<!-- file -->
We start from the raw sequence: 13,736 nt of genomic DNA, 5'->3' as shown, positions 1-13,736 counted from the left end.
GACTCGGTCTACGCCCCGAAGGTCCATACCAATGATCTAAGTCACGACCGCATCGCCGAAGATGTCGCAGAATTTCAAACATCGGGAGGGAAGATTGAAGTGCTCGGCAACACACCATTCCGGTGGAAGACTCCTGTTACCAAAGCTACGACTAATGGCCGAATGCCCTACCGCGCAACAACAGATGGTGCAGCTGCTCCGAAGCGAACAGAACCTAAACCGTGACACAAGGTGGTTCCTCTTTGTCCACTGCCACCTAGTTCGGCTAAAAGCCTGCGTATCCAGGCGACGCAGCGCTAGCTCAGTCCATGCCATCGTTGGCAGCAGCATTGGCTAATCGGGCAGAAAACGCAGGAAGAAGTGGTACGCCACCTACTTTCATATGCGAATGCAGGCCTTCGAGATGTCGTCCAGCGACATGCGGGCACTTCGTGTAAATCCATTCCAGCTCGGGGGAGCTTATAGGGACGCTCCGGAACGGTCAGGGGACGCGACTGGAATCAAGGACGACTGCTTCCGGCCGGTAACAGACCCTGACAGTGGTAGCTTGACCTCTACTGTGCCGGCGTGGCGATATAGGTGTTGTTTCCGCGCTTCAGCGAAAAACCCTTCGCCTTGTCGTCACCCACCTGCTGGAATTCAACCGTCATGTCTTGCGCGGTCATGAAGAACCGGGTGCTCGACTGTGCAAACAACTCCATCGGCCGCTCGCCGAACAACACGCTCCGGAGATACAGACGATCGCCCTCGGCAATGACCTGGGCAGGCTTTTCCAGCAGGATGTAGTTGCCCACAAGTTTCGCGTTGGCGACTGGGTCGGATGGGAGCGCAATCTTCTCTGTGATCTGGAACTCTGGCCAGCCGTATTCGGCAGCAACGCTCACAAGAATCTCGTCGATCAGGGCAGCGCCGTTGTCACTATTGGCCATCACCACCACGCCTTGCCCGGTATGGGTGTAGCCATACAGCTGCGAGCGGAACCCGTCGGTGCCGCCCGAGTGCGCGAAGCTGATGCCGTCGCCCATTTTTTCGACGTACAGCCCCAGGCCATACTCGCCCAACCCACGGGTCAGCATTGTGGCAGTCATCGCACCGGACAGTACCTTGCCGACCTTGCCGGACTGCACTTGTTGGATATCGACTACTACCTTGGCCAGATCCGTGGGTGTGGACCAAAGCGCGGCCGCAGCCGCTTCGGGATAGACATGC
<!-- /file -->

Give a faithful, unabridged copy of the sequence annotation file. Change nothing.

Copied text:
We start from the raw sequence: 13,736 nt of genomic DNA, 5'->3' as shown, positions 1-13,736 counted from the left end.
GACTCGGTCTACGCCCCGAAGGTCCATACCAATGATCTAAGTCACGACCGCATCGCCGAAGATGTCGCAGAATTTCAAACATCGGGAGGGAAGATTGAAGTGCTCGGCAACACACCATTCCGGTGGAAGACTCCTGTTACCAAAGCTACGACTAATGGCCGAATGCCCTACCGCGCAACAACAGATGGTGCAGCTGCTCCGAAGCGAACAGAACCTAAACCGTGACACAAGGTGGTTCCTCTTTGTCCACTGCCACCTAGTTCGGCTAAAAGCCTGCGTATCCAGGCGACGCAGCGCTAGCTCAGTCCATGCCATCGTTGGCAGCAGCATTGGCTAATCGGGCAGAAAACGCAGGAAGAAGTGGTACGCCACCTACTTTCATATGCGAATGCAGGCCTTCGAGATGTCGTCCAGCGACATGCGGGCACTTCGTGTAAATCCATTCCAGCTCGGGGGAGCTTATAGGGACGCTCCGGAACGGTCAGGGGACGCGACTGGAATCAAGGACGACTGCTTCCGGCCGGTAACAGACCCTGACAGTGGTAGCTTGACCTCTACTGTGCCGGCGTGGCGATATAGGTGTTGTTTCCGCGCTTCAGCGAAAAACCCTTCGCCTTGTCGTCACCCACCTGCTGGAATTCAACCGTCATGTCTTGCGCGGTCATGAAGAACCGGGTGCTCGACTGTGCAAACAACTCCATCGGCCGCTCGCCGAACAACACGCTCCGGAGATACAGACGATCGCCCTCGGCAATGACCTGGGCAGGCTTTTCCAGCAGGATGTAGTTGCCCACAAGTTTCGCGTTGGCGACTGGGTCGGATGGGAGCGCAATCTTCTCTGTGATCTGGAACTCTGGCCAGCCGTATTCGGCAGCAACGCTCACAAGAATCTCGTCGATCAGGGCAGCGCCGTTGTCACTATTGGCCATCACCACCACGCCTTGCCCGGTATGGGTGTAGCCATACAGCTGCGAGCGGAACCCGTCGGTGCCGCCCGAGTGCGCGAAGCTGATGCCGTCGCCCATTTTTTCGACGTACAGCCCCAGGCCATACTCGCCCAACCCACGGGTCAGCATTGTGGCAGTCATCGCACCGGACAGTACCTTGCCGACCTTGCCGGACTGCACTTGTTGGATATCGACTACTACCTTGGCCAGATCCGTGGGTGTGGACCAAAGCGCGGCCGCAGCCGCTTCGGGATAGACATGC